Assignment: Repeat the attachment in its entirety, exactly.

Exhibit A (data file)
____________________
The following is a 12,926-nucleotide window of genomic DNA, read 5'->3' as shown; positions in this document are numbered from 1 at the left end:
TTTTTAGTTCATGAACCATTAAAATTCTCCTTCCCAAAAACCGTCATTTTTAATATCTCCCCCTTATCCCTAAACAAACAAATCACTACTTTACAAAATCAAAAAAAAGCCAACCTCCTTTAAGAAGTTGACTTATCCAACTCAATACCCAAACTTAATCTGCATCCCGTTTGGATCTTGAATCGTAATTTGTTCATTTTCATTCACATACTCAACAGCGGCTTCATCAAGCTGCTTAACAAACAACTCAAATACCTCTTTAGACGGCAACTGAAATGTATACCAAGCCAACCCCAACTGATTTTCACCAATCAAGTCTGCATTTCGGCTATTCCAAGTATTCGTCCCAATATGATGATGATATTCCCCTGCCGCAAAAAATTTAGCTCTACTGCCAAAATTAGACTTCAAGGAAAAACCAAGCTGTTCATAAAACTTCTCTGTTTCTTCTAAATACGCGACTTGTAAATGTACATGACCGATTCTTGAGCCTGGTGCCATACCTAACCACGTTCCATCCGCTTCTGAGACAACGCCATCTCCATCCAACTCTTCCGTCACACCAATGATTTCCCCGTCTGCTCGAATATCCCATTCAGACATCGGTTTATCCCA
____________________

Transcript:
The following is a 12,926-nucleotide window of genomic DNA, read 5'->3' as shown; positions in this document are numbered from 1 at the left end:
TTTTTAGTTCATGAACCATTAAAATTCTCCTTCCCAAAAACCGTCATTTTTAATATCTCCCCCTTATCCCTAAACAAACAAATCACTACTTTACAAAATCAAAAAAAAGCCAACCTCCTTTAAGAAGTTGACTTATCCAACTCAATACCCAAACTTAATCTGCATCCCGTTTGGATCTTGAATCGTAATTTGTTCATTTTCATTCACATACTCAACAGCGGCTTCATCAAGCTGCTTAACAAACAACTCAAATACCTCTTTAGACGGCAACTGAAATGTATACCAAGCCAACCCCAACTGATTTTCACCAATCAAGTCTGCATTTCGGCTATTCCAAGTATTCGTCCCAATATGATGATGATATTCCCCTGCCGCAAAAAATTTAGCTCTACTGCCAAAATTAGACTTCAAGGAAAAACCAAGCTGTTCATAAAACTTCTCTGTTTCTTCTAAATACGCGACTTGTAAATGTACATGACCGATTCTTGAGCCTGGTGCCATACCTAACCACGTTCCATCCGCTTCTGAGACAACGCCATCTCCATCCAACTCTTCCGTCACACCAATGATTTCCCCGTCTGCTCGAATATCCCATTCAGACATCGGTTTATCCCA